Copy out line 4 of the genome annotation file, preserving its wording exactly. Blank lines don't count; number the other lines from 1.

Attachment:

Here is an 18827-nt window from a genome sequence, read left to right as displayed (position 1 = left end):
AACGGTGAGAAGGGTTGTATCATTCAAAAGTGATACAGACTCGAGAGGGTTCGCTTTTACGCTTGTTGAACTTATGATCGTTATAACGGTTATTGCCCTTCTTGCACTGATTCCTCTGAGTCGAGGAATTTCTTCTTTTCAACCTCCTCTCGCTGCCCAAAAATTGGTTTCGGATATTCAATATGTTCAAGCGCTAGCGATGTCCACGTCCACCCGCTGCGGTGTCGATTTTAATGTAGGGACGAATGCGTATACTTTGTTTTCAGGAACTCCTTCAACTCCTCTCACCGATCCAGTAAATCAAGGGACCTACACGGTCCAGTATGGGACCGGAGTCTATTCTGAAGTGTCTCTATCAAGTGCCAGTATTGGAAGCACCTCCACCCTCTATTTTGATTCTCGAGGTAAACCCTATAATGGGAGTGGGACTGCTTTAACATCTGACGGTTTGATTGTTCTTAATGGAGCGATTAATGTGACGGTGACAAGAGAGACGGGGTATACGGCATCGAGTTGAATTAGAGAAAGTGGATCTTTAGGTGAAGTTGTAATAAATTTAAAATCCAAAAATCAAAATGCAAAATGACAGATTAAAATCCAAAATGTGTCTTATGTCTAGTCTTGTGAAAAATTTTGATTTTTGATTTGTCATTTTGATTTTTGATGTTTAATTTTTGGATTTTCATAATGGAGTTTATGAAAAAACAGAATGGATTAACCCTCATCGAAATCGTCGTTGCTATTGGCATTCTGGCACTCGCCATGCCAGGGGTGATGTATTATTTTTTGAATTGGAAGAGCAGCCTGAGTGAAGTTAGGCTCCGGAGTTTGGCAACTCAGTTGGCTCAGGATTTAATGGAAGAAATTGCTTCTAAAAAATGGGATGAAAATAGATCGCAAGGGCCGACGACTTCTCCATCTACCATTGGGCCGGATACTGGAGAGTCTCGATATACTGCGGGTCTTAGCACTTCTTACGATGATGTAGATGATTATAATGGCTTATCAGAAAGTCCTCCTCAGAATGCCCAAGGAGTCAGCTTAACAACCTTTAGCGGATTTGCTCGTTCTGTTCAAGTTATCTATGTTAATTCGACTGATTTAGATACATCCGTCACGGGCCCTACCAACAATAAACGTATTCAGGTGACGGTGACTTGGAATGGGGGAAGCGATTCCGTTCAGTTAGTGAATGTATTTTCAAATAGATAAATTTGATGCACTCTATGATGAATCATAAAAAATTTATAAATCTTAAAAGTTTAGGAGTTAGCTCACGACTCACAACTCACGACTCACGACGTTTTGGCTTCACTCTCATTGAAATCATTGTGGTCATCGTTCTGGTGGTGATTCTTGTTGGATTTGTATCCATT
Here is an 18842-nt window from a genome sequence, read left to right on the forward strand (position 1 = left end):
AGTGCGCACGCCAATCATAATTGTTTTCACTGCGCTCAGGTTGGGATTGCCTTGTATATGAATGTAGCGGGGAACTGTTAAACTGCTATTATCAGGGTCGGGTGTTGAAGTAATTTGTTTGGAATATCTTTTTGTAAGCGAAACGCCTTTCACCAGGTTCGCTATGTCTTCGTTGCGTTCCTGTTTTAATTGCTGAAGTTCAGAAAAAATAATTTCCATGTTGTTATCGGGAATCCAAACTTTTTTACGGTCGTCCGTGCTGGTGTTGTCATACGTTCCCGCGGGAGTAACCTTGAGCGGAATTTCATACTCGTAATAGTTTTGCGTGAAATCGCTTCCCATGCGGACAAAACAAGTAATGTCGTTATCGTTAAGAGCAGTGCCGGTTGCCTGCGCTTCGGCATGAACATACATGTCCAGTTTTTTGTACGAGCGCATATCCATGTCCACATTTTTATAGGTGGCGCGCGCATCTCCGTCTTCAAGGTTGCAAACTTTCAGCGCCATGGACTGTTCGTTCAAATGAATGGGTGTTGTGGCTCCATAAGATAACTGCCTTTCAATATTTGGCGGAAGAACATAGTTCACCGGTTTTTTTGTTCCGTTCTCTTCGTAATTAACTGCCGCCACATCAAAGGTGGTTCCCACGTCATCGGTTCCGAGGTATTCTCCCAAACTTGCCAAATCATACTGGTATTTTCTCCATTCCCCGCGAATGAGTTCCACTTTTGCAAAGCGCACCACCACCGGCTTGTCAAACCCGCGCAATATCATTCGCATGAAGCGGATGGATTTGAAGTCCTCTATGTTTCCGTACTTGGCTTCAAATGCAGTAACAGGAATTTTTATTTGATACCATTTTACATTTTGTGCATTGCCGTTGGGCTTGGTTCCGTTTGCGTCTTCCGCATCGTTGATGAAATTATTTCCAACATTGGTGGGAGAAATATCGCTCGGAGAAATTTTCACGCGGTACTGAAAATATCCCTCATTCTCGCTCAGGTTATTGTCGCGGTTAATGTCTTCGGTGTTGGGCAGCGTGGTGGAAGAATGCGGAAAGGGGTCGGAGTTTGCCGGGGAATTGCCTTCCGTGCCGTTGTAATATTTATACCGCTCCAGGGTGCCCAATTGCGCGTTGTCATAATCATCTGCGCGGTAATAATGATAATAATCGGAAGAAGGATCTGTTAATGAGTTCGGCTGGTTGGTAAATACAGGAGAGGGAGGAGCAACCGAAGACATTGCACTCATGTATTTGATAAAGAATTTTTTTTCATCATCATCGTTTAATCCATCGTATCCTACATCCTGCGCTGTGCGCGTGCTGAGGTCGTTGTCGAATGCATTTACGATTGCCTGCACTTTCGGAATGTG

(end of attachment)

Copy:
AGTGCGCACGCCAATCATAATTGTTTTCACTGCGCTCAGGTTGGGATTGCCTTGTATATGAATGTAGCGGGGAACTGTTAAACTGCTATTATCAGGGTCGGGTGTTGAAGTAATTTGTTTGGAATATCTTTTTGTAAGCGAAACGCCTTTCACCAGGTTCGCTATGTCTTCGTTGCGTTCCTGTTTTAATTGCTGAAGTTCAGAAAAAATAATTTCCATGTTGTTATCGGGAATCCAAACTTTTTTACGGTCGTCCGTGCTGGTGTTGTCATACGTTCCCGCGGGAGTAACCTTGAGCGGAATTTCATACTCGTAATAGTTTTGCGTGAAATCGCTTCCCATGCGGACAAAACAAGTAATGTCGTTATCGTTAAGAGCAGTGCCGGTTGCCTGCGCTTCGGCATGAACATACATGTCCAGTTTTTTGTACGAGCGCATATCCATGTCCACATTTTTATAGGTGGCGCGCGCATCTCCGTCTTCAAGGTTGCAAACTTTCAGCGCCATGGACTGTTCGTTCAAATGAATGGGTGTTGTGGCTCCATAAGATAACTGCCTTTCAATATTTGGCGGAAGAACATAGTTCACCGGTTTTTTTGTTCCGTTCTCTTCGTAATTAACTGCCGCCACATCAAAGGTGGTTCCCACGTCATCGGTTCCGAGGTATTCTCCCAAACTTGCCAAATCATACTGGTATTTTCTCCATTCCCCGCGAATGAGTTCCACTTTTGCAAAGCGCACCACCACCGGCTTGTCAAACCCGCGCAATATCATTCGCATGAAGCGGATGGATTTGAAGTCCTCTATGTTTCCGTACTTGGCTTCAAATGCAGTAACAGGAATTTTTATTTGATACCATTTTACATTTTGTGCATTGCCGTTGGGCTTGGTTCCGTTTGCGTCTTCCGCATCGTTGATGAAATTATTTCCAACATTGGTGGGAGAAATATCGCTCGGAGAAATTTTCACGCGGTACTGAAAATATCCCTCATTCTCGCTCAGGTTATTGTCGCGGTTAATGTCTTCGGTGTTGGGCAGCGTGGTGGAAGAATGCGGAAAGGGGTCGGAGTTTGCCGGGGAATTGCCTTCCGTGCCGTTGTAATATTTATACCGCTCCAGGGTGCCCAATTGCGCGTTGTCATAATCATCTGCGCGGTAATAATGATAATAATCGGAAGAAGGATCTGTTAATGAGTTCGGCTGGTTGGTAAATACAGGAGAGGGAGGAGCAACCGAAGACATTGCACTCATGTATTTGATAAAGAATTTTTTTTCATCATCATCGTTTAATCCATCGTATCCTACATCCTGCGCTGTGCGCGTGCTGAGGTCGTTGTCGAATGCATTTACGATTGCCTGCACTTTCGGAATGTG